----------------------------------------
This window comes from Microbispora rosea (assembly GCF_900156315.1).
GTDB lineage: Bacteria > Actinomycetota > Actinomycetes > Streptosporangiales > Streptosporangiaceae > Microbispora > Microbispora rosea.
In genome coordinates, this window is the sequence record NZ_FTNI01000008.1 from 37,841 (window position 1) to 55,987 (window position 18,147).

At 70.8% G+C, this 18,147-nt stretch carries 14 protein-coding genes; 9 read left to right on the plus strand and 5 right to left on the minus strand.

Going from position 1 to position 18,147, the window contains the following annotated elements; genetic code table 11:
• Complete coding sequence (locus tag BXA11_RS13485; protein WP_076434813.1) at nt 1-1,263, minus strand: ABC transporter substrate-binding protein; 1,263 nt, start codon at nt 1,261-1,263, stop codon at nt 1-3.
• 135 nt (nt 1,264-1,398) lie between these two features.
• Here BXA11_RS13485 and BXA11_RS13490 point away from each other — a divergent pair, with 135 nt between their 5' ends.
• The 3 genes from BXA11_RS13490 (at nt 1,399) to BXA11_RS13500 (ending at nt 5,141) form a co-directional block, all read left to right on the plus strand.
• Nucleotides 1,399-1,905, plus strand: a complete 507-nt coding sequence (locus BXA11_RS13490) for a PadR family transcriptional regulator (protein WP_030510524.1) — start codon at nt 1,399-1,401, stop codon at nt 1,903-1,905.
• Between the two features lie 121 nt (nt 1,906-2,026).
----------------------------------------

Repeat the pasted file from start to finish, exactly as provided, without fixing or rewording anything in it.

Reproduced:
This window comes from Microbispora rosea (assembly GCF_900156315.1).
GTDB lineage: Bacteria > Actinomycetota > Actinomycetes > Streptosporangiales > Streptosporangiaceae > Microbispora > Microbispora rosea.
In genome coordinates, this window is the sequence record NZ_FTNI01000008.1 from 37,841 (window position 1) to 55,987 (window position 18,147).

At 70.8% G+C, this 18,147-nt stretch carries 14 protein-coding genes; 9 read left to right on the plus strand and 5 right to left on the minus strand.

Going from position 1 to position 18,147, the window contains the following annotated elements; genetic code table 11:
• Complete coding sequence (locus tag BXA11_RS13485; protein WP_076434813.1) at nt 1-1,263, minus strand: ABC transporter substrate-binding protein; 1,263 nt, start codon at nt 1,261-1,263, stop codon at nt 1-3.
• 135 nt (nt 1,264-1,398) lie between these two features.
• Here BXA11_RS13485 and BXA11_RS13490 point away from each other — a divergent pair, with 135 nt between their 5' ends.
• The 3 genes from BXA11_RS13490 (at nt 1,399) to BXA11_RS13500 (ending at nt 5,141) form a co-directional block, all read left to right on the plus strand.
• Nucleotides 1,399-1,905, plus strand: a complete 507-nt coding sequence (locus BXA11_RS13490) for a PadR family transcriptional regulator (protein WP_030510524.1) — start codon at nt 1,399-1,401, stop codon at nt 1,903-1,905.
• Between the two features lie 121 nt (nt 1,906-2,026).